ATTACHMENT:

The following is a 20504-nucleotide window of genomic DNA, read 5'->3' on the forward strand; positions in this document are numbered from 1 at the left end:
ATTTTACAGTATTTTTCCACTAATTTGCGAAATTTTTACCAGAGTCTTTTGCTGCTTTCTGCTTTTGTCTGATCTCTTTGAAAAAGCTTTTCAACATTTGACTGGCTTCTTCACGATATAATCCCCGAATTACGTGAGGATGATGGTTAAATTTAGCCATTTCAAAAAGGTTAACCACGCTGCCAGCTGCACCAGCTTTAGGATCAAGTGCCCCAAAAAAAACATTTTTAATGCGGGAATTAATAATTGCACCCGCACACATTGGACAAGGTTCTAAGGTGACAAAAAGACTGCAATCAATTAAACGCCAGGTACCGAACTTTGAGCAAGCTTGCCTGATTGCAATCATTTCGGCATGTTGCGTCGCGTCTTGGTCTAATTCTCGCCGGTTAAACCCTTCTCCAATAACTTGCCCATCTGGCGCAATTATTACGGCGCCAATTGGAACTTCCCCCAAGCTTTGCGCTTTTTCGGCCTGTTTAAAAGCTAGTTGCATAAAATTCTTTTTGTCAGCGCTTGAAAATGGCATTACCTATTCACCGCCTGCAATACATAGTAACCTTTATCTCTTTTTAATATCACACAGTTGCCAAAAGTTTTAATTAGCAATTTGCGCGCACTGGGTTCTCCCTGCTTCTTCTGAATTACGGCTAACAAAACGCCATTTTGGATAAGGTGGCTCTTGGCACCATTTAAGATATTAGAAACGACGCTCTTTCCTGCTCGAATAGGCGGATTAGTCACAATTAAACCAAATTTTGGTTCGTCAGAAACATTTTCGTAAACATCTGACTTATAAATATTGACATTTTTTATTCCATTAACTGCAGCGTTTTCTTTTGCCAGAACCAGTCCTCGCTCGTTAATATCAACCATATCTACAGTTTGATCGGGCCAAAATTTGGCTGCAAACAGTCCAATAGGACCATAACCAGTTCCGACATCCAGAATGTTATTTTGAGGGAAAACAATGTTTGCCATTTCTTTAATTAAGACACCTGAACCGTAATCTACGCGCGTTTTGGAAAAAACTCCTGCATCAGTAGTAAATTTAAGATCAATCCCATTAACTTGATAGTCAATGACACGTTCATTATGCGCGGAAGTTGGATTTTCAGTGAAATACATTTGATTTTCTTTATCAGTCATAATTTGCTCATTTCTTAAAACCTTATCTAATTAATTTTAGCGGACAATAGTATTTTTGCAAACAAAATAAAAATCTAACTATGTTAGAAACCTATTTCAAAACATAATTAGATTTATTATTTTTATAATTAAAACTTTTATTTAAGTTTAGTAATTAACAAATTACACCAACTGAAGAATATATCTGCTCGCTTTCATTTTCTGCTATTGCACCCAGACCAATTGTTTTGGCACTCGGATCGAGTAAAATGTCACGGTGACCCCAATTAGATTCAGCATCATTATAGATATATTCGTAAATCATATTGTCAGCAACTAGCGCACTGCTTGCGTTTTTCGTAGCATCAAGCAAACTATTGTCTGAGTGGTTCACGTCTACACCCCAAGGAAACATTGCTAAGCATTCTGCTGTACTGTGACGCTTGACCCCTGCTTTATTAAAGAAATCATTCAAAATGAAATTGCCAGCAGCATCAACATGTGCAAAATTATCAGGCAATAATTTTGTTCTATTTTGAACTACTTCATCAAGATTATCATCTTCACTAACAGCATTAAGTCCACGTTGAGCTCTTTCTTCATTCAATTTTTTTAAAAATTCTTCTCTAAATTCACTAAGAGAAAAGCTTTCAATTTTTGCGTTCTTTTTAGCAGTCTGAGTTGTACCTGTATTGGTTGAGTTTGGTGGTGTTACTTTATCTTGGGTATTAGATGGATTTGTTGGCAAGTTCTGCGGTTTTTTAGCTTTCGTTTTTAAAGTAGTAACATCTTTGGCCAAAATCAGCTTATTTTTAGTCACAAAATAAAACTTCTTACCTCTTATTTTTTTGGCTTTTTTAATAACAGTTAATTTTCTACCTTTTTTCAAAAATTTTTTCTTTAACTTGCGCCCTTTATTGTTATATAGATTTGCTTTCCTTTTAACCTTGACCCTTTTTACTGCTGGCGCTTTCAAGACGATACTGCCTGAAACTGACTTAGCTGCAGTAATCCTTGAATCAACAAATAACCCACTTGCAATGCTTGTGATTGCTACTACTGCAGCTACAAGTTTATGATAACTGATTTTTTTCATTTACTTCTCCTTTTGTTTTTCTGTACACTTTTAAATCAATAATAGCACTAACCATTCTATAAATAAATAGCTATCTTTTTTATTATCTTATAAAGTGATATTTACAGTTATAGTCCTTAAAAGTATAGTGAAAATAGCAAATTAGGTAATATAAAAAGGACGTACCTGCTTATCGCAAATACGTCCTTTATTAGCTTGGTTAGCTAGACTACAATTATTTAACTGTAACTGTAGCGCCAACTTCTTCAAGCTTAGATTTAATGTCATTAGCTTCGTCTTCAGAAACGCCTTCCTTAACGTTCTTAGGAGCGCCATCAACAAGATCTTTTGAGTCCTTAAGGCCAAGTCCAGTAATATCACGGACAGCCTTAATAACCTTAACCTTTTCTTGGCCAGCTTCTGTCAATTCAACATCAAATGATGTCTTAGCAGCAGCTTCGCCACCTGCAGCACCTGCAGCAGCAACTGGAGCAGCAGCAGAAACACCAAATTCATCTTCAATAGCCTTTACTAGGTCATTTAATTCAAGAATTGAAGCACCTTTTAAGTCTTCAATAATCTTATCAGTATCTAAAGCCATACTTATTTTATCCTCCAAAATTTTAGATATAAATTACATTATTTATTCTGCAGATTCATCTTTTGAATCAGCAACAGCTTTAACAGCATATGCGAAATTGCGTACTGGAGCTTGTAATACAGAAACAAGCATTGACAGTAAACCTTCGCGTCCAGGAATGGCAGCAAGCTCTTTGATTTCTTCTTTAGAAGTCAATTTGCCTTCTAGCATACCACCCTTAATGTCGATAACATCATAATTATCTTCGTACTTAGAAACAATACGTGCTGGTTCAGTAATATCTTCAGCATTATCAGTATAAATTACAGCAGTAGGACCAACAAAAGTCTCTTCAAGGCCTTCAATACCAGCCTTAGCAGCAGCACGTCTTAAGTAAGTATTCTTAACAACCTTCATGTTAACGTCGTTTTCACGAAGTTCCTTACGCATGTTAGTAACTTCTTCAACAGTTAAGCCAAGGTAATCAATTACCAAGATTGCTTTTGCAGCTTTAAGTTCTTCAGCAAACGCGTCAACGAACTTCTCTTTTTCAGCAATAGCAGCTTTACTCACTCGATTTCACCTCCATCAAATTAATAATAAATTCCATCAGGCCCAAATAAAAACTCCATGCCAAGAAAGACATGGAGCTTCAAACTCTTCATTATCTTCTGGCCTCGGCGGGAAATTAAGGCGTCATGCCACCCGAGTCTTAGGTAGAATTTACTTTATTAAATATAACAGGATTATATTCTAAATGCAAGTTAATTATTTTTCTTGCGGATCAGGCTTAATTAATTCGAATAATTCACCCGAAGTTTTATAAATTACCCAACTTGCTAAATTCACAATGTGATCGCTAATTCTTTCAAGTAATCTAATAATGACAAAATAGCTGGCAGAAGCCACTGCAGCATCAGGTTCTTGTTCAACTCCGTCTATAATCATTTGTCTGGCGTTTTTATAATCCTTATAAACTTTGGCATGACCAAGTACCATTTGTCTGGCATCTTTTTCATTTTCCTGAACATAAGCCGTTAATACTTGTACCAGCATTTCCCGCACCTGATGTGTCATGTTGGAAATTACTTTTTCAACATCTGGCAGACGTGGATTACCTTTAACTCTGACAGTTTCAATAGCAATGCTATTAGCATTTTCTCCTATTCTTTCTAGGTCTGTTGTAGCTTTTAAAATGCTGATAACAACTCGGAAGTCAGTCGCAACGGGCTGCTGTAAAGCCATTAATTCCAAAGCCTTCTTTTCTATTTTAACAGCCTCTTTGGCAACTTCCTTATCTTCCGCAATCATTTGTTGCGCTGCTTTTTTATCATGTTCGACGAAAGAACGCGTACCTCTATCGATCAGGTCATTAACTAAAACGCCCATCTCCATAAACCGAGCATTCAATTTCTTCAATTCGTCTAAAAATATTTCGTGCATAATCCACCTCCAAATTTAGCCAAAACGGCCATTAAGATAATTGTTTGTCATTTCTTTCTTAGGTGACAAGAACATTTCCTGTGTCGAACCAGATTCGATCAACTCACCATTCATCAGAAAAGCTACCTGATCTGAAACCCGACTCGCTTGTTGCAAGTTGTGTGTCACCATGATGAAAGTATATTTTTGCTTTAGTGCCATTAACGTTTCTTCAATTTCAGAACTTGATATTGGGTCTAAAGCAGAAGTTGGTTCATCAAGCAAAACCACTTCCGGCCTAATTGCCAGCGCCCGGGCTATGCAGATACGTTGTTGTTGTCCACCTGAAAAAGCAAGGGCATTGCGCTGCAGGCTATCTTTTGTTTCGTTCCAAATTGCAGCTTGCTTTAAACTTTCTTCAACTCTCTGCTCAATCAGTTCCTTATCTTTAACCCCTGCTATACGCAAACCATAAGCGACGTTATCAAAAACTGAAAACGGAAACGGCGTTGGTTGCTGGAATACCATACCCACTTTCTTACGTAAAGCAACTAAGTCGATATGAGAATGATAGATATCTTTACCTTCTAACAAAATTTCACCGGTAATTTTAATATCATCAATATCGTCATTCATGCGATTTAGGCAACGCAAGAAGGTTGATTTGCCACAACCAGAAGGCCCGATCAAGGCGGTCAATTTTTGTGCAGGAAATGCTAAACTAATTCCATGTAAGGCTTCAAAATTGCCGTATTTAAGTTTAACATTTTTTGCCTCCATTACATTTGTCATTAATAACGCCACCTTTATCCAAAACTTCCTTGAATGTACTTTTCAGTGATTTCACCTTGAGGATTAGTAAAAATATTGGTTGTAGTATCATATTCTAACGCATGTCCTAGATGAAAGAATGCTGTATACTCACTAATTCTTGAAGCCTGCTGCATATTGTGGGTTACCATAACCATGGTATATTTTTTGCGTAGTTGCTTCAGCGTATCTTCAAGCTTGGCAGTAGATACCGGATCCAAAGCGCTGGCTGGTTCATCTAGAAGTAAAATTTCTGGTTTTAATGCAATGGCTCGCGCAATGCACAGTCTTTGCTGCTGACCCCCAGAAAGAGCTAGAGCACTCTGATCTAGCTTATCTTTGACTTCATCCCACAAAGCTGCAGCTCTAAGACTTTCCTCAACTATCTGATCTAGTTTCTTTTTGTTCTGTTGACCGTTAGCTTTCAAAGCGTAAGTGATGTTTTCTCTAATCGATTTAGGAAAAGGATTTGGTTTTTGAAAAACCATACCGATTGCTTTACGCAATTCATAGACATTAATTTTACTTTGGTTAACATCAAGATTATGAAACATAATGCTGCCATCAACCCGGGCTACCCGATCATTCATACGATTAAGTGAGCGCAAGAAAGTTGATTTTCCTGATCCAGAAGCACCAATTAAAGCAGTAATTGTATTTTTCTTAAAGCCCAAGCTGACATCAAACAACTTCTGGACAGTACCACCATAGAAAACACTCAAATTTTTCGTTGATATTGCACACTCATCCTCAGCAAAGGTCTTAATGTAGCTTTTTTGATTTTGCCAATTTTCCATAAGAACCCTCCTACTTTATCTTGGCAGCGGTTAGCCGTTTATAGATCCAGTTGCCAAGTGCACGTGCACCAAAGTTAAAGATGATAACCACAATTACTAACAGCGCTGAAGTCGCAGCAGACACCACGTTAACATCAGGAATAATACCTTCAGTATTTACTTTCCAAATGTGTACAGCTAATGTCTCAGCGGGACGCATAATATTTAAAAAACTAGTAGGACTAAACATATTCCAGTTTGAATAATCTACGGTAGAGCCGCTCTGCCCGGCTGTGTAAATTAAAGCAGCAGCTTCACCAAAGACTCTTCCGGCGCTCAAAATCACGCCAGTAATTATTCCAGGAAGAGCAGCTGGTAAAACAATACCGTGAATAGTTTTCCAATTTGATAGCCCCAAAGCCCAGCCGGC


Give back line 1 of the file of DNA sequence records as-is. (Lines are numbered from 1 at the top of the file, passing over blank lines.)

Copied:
The following is a 20504-nucleotide window of genomic DNA, read 5'->3' on the forward strand; positions in this document are numbered from 1 at the left end: